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April: Running hot or running into recession?

Business and investment strategies to prepare for volatile supply chains and rising interest rates.

Chris Leeson
10 min readMay 1, 2022

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There’s money to be made and lost in volatility and uncertainty. Right now, the global economy has macro forces pulling at it from either direction. Consumers are running hot with household savings, an appetite for spending and a strong labour market that supports wage growth. On the other hand, China is locking down +50m people, triggering another supply shock, and the U.S. Fed is raising rates. Goldman Sachs are giving the U.S. economy a 35% chance of a major downturn between now and the end of next year. Businesses and investors need to get prepared.

In this months update we’ll delve into macro dynamics, business resilience, and how to manage rising rates. By the time you finish reading you should have a good understanding of the current environment and how to position your business or portfolio.

U.S. GDP by component, U.S. labour market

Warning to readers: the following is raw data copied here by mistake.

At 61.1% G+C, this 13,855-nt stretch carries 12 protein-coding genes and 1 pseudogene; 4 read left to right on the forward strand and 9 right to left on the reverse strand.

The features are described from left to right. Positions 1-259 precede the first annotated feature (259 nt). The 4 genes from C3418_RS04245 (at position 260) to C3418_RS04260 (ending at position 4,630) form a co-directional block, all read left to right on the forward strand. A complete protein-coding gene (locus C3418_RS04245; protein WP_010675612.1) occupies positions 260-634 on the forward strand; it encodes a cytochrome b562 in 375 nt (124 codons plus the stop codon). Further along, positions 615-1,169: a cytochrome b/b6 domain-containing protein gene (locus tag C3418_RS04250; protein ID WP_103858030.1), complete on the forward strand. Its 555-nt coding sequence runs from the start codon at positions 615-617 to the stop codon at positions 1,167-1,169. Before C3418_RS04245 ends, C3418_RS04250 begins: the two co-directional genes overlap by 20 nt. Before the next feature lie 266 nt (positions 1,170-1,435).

Regional Ripples and Tidal Waves

What happens in the regions impacts the world. Here’s the thing; globalisation has been a topic of discussion for decades, but the last 20–30 years have been a Goldilocks period with low inflation, comparative advantage and a continuous supply of internationally produced goods. Appliances have gotten cheaper and nations have gotten richer. As we know, COVID took a match to globalisation and burnt the supply chains to the ground. Then, just as networks were beginning to recover, Russia invaded Ukraine and China locked down millions of people in its major cities. Those global supply chains are back in flames and inflation is preparing a second big run upwards.

What often appear as isolated regional events, a lockdown in a foreign city or a conflict in another country, can easily end up as major impacts to global and local supply chains. China is a huge concern given its scale and involvement in production for the world. Locking down Shanghai not only interrupts financial markets, product markets, shipping routes and the supply of goods to Western nations. It massively…

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Chris Leeson

Bringing finance and economics to you with a focus on in-depth analysis and everyday life.